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Estimating the Impact of Incidents on Process Delay - ICPM 2019

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Process mining reveals how processes in organisations are actually performed and pinpoints deviations from the desired process execution. Process delay is one type of deviation that can be detected. Specific activities may take longer than expected or the waiting times between activities may deviate from service agreements. However, the quantification of processing or waiting times is often only the starting point in identifying the underlying root causes for process delay.
One such root cause are adverse incidents in the environment of the process such as malfunctioning of supporting systems or unavailability of resources. Data about these external factors is often neither included in the event log nor recorded precisely enough to be directly linkable to a specific set of process instances.
This paper presents a method for estimating process delay caused by incidents for which only the approximate occurrence time is known.
We link incidents that are recorded in an incident log to process delay and calculate the effect of incidents on process delay using a Markov chain Monte Carlo sampling (MCMC) approach.
Our proposed method was evaluated in a project conducted with the infrastructure manager of the Norwegian railway system. We applied it to a large event log of more than 120 million events capturing block-level movements of trains in the railway network and estimated the impact on process delay of about 50 000 infrastructure-related incidents. This showed that the method is useful for providing decision support and insights on the effects of maintenance. Since then the method has become part of the standard toolbox of the infrastructure manager.

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Estimating the Impact of Incidents on Process Delay - ICPM 2019

  1. 1. ESTIMATING THE IMPACT OF INCIDENTS ON PROCESS DELAY Felix Mannhardt, Petter Arnesen, Andreas D. Landmark
  2. 2. 2
  3. 3. 3 Image sources: banenor.no
  4. 4. 4 Case Activity Railway Traffic Control Logs
  5. 5. 5 Railway Traffic Logs – Example Process Model
  6. 6. What is process delay? 6 Definition A Expected/Scheduled vs. Actual Performance Definition B Normal performance vs. Actual performance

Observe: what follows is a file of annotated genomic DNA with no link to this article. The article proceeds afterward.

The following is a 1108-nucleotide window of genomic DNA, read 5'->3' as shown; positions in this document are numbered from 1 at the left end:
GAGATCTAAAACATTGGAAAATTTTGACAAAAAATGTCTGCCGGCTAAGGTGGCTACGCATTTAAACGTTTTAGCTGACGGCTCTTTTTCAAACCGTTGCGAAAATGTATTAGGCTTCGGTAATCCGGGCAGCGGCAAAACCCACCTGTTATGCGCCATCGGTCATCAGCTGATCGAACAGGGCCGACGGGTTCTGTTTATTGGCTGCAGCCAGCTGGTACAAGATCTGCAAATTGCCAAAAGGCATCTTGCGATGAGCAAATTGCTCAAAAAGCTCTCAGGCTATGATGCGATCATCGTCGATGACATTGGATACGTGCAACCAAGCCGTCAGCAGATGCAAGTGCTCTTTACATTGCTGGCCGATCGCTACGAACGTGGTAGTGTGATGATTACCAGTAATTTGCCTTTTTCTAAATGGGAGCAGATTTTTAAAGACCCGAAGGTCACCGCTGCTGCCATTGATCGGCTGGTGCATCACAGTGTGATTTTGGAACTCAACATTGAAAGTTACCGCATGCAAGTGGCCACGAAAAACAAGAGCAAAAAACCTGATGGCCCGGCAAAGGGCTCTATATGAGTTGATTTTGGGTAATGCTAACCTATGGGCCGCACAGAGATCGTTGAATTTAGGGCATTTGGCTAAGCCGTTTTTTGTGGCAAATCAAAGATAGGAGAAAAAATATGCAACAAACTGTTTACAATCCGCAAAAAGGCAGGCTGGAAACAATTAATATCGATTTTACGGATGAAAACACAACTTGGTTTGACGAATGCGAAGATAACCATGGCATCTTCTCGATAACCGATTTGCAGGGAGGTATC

7. 7. What is known about incidents? 7 Image sources: banenor.no
  8. 8. What is known about incidents? 8 Incident Log Issue registered Mover/motor turnout km 453 Work order created Repair Process Work Order DB Manual registration Manual registration Registered? Work started? Contractor notified? When was it fixed?
  9. 9. The Problem – Linking Incidents to Delay 9
  10. 10. • Internal performance factors • Alignments to project performance information • Identification of slow variants / combination of attributes • Identification of slow resources • Prediction of performance • Remaining time to completion • Some work considering inter-case parameters • Visualisation of performance • Dotted chart • Others: Process Profiler, Performance Spectrum etc. 10 Existing work None is addressing the linking/estimation challenge!
  11. 11. Proposed Approach – Assumptions #1 11
  12. 12. Proposed Approach – Assumptions #2 12 Resource required for trains to pass station Støren! Image sources: banenor.no
  13. 13. Proposed Approach – Impact Estimation #1 13 Step 1: Collect performance information from event log Case 5262 took about 460s for activity LMO-STØ (single track) Approx. time for incident on turnout XYZ 𝑇𝑖𝑛𝑐𝑖𝑑𝑒𝑛𝑡
  14. 14. Proposed Approach – Impact Estimation #2 14 Step 2: Determine normal process performance
  15. 15. Proposed Approach – Impact Estimation #3 15 Step 3: Classify activity instances into three classes
  16. 16. Proposed Approach – Impact Estimation #4 16 Step 4: Determine likely start/end of impact using MCMC 𝑇𝑠𝑡𝑎𝑟𝑡 ? 𝑇𝑒𝑛𝑑 ? Metropolis-Hastings algorithms 20000 iterations Priors for standard delay e.g., 𝑝0 = (0.94, 0.055 0.005) and incident-affected delay e.g., 𝑝1 = (0.93, 0.06, 0.01) hand tuned on small dataset.
  17. 17. Proposed Approach – Impact Estimation #4 17 Step 4: Determine likely start/end of impact using MCMC 𝑇𝑠𝑡𝑎𝑟𝑡 𝑇𝑒𝑛𝑑 Times at least 50% of the samples between 𝑇𝑠𝑡𝑎𝑟𝑡 and 𝑇𝑒𝑛𝑑
  18. 18. Proposed Approach – Impact Estimation #5 18 Step 5: Accumulate delay 𝑇𝑠𝑡𝑎𝑟𝑡 𝑇𝑒𝑛𝑑Count fully Discount with prob.Discount with prob.
  19. 19. Evaluation – Case Study in Norway 19 TIOS BaneData Save result back Traffic Control System Maintenance Management PRESENS-Algorithm Data Warehouse Calculated the impact on delay for each major incident since 2011 Work orders Driving time Delay tagging Validation
  20. 20. Evaluation – Delay Dashboard 20
  21. 21. Evaluation – Predictive Maintenance 21 • Prediction of "avoided" delay due to smart maintenance • Smart monitoring of turnouts • Justification of investments • Using the delay effect base on historical data as proxy • Not perfect, often rather small data basis for prediction • Better than management by `rule of thumb`
  22. 22. • Explore application on non-infrastructure focussed processes • Activity-incident relation is less obvious? • Estimation of `normal` process performance challenging? • Address the issue of multiple co-occurring incidents • MCMC would have trouble with multi-modal distributions • Address non-local knock-on effects on process delay • Initial solution addresses the problem for single-track railway networks, but difficult to generalise! • Investigate effects of queues etc. in non-physical processes • Address the strong dependency on the chosen parameters in the prior distribution  possible but high computational cost 22 Future work
  23. 23. 23 Contact felix.mannhardt@sintef.no @fmannhardt Thanks to BaneNOR which funded part of this research!
  24. 24. Teknologi for et bedre samfunn

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